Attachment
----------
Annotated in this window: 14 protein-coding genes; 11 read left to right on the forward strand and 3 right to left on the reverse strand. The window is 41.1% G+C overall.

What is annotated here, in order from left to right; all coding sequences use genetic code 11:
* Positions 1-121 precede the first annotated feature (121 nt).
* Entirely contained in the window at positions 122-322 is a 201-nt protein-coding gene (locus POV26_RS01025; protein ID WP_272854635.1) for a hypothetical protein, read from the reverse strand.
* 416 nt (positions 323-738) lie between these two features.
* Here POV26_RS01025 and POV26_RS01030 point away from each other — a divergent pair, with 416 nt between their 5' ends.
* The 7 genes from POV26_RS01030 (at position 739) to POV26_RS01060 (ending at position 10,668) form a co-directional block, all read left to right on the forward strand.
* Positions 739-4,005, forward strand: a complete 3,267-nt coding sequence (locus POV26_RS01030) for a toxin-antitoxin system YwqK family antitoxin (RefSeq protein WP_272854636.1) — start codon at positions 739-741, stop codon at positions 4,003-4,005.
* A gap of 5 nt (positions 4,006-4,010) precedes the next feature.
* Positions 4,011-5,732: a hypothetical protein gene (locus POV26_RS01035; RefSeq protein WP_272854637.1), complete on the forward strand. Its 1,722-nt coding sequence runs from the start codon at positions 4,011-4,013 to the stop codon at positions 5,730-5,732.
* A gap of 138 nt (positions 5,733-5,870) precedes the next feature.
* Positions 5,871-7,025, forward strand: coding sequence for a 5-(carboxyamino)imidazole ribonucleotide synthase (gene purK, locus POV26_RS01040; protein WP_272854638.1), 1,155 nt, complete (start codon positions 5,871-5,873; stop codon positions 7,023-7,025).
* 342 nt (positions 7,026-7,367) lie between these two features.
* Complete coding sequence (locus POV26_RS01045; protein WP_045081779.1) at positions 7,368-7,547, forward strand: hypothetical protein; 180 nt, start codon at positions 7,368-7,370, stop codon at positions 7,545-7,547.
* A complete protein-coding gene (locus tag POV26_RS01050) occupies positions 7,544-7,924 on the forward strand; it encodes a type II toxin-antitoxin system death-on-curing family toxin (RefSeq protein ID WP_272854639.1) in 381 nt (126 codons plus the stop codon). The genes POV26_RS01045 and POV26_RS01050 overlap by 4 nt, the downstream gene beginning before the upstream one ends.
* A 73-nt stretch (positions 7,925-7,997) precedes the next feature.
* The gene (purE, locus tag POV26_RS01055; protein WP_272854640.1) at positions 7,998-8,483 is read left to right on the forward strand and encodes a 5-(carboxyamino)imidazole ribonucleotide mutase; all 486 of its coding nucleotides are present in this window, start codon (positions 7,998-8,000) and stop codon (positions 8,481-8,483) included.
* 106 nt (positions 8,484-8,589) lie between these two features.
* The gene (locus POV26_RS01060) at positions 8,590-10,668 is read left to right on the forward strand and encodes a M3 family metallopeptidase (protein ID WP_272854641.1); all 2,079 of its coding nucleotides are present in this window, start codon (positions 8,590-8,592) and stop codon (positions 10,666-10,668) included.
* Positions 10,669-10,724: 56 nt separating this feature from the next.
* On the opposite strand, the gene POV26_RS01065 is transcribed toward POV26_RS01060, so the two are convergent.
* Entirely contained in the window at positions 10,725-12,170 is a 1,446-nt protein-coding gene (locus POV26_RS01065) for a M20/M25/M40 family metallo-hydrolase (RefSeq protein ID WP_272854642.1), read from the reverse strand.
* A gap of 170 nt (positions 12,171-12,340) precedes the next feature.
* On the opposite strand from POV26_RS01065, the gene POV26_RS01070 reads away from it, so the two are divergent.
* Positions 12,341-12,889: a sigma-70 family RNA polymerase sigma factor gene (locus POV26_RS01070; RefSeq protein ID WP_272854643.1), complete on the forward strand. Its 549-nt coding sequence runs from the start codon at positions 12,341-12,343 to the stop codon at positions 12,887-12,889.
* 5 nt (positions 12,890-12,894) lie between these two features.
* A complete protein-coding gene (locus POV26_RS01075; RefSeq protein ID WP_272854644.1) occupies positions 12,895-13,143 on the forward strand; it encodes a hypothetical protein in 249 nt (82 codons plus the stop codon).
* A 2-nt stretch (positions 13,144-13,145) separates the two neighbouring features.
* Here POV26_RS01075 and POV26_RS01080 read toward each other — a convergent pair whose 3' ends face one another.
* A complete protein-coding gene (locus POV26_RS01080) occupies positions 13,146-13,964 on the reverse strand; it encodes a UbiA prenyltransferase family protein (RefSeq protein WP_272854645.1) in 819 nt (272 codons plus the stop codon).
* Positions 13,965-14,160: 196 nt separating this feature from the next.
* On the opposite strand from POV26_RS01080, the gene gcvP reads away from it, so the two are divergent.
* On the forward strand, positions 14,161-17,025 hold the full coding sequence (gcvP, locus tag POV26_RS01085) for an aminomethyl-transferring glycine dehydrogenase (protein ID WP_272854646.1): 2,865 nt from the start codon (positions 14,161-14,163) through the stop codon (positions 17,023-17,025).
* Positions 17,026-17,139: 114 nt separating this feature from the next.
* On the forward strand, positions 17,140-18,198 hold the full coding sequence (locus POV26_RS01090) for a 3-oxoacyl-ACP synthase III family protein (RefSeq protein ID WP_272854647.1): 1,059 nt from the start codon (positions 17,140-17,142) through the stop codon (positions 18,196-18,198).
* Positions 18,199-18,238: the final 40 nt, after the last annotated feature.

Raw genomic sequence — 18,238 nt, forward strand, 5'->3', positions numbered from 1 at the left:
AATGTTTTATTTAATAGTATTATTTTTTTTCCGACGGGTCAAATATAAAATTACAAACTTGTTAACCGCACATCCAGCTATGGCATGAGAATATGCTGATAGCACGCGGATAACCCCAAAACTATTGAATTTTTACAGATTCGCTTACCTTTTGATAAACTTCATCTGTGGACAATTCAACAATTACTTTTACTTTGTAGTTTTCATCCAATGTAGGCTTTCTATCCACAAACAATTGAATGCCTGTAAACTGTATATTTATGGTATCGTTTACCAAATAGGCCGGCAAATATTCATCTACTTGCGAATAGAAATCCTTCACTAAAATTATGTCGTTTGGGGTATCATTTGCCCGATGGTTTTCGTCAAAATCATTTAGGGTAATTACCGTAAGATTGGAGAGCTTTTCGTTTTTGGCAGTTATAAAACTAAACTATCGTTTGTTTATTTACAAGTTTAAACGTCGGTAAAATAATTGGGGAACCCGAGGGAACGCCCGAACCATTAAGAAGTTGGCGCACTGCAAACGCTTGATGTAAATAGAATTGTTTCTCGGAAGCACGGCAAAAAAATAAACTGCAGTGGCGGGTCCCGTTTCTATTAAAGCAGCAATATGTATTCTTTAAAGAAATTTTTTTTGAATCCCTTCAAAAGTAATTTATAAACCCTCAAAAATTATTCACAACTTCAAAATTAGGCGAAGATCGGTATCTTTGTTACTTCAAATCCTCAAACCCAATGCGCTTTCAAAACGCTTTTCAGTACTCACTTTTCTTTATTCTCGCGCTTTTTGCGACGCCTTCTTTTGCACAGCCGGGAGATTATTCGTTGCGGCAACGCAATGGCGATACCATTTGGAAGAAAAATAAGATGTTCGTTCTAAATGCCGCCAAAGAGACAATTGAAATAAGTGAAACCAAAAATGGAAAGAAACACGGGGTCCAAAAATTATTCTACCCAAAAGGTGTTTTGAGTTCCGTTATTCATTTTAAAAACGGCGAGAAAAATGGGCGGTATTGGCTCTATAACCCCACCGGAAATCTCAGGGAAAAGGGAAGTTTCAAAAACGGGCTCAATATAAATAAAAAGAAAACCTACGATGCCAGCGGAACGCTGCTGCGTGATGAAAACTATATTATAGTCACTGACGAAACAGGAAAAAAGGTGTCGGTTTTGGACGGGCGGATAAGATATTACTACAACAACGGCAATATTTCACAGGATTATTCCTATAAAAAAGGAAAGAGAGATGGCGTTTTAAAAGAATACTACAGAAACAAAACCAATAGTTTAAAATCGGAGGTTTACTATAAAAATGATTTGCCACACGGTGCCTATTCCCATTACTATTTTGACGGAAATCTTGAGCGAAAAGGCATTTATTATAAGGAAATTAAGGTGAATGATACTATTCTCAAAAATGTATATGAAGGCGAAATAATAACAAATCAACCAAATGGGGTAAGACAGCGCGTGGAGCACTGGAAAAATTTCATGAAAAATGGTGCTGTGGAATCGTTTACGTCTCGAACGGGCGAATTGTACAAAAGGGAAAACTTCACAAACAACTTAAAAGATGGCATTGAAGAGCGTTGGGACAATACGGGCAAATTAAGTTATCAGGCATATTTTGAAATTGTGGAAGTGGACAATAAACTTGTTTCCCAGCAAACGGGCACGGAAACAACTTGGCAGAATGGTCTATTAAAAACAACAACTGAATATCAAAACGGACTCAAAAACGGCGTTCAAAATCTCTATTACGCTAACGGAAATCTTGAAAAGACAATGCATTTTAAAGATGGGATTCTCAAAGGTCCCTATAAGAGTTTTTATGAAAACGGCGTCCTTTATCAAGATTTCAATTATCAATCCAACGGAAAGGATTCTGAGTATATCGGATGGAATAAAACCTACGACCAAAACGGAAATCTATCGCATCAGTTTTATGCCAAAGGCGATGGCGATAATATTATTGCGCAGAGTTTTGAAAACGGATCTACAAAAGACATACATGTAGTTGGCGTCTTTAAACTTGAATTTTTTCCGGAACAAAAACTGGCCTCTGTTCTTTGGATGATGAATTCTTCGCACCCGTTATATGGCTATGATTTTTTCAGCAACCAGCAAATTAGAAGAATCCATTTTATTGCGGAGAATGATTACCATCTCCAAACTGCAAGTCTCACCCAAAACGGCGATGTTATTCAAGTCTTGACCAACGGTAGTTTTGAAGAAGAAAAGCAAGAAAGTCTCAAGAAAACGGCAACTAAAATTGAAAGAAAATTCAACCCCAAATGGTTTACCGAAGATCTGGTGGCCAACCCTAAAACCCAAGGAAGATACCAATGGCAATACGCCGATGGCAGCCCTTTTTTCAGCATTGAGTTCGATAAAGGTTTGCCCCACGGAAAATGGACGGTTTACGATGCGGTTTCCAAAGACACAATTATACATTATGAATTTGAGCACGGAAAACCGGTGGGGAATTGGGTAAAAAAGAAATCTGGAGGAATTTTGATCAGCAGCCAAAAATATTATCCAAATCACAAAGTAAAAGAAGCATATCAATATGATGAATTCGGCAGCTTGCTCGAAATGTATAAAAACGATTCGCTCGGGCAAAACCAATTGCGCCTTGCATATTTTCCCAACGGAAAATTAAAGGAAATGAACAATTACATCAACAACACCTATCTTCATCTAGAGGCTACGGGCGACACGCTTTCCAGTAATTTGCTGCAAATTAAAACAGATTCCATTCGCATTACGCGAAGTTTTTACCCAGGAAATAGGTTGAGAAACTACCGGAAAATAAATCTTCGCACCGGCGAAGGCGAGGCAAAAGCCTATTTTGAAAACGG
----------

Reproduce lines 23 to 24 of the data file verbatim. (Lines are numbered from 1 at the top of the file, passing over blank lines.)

* A gap of 170 nt (positions 12,171-12,340) precedes the next feature.
* On the opposite strand from POV26_RS01065, the gene POV26_RS01070 reads away from it, so the two are divergent.